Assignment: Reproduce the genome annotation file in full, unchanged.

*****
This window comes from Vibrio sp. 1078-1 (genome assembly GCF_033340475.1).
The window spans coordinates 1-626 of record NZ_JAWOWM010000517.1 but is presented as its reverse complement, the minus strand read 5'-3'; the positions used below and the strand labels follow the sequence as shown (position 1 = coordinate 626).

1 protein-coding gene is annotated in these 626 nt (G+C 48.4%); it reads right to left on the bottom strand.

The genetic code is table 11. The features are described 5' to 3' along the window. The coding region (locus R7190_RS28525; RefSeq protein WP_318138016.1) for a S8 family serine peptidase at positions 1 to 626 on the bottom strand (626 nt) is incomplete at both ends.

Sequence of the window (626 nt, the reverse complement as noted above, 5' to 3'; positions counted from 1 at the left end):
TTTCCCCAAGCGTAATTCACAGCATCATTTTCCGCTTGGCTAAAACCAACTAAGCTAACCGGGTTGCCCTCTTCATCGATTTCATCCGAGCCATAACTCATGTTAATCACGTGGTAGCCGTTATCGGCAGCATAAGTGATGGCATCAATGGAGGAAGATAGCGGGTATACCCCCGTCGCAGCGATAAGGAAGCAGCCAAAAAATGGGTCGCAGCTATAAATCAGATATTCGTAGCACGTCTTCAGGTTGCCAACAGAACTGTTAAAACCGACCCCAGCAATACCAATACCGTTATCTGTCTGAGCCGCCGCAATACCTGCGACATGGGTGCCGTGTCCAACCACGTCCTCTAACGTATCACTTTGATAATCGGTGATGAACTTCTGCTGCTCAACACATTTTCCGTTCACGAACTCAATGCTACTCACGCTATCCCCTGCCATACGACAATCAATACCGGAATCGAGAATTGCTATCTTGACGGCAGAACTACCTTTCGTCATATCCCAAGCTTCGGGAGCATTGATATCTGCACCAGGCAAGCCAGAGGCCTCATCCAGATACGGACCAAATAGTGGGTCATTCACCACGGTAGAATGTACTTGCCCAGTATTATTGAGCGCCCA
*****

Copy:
This window comes from Vibrio sp. 1078-1 (genome assembly GCF_033340475.1).
The window spans coordinates 1-626 of record NZ_JAWOWM010000517.1 but is presented as its reverse complement, the minus strand read 5'-3'; the positions used below and the strand labels follow the sequence as shown (position 1 = coordinate 626).

1 protein-coding gene is annotated in these 626 nt (G+C 48.4%); it reads right to left on the bottom strand.

The genetic code is table 11. The features are described 5' to 3' along the window. The coding region (locus R7190_RS28525; RefSeq protein WP_318138016.1) for a S8 family serine peptidase at positions 1 to 626 on the bottom strand (626 nt) is incomplete at both ends.

Sequence of the window (626 nt, the reverse complement as noted above, 5' to 3'; positions counted from 1 at the left end):
TTTCCCCAAGCGTAATTCACAGCATCATTTTCCGCTTGGCTAAAACCAACTAAGCTAACCGGGTTGCCCTCTTCATCGATTTCATCCGAGCCATAACTCATGTTAATCACGTGGTAGCCGTTATCGGCAGCATAAGTGATGGCATCAATGGAGGAAGATAGCGGGTATACCCCCGTCGCAGCGATAAGGAAGCAGCCAAAAAATGGGTCGCAGCTATAAATCAGATATTCGTAGCACGTCTTCAGGTTGCCAACAGAACTGTTAAAACCGACCCCAGCAATACCAATACCGTTATCTGTCTGAGCCGCCGCAATACCTGCGACATGGGTGCCGTGTCCAACCACGTCCTCTAACGTATCACTTTGATAATCGGTGATGAACTTCTGCTGCTCAACACATTTTCCGTTCACGAACTCAATGCTACTCACGCTATCCCCTGCCATACGACAATCAATACCGGAATCGAGAATTGCTATCTTGACGGCAGAACTACCTTTCGTCATATCCCAAGCTTCGGGAGCATTGATATCTGCACCAGGCAAGCCAGAGGCCTCATCCAGATACGGACCAAATAGTGGGTCATTCACCACGGTAGAATGTACTTGCCCAGTATTATTGAGCGCCCA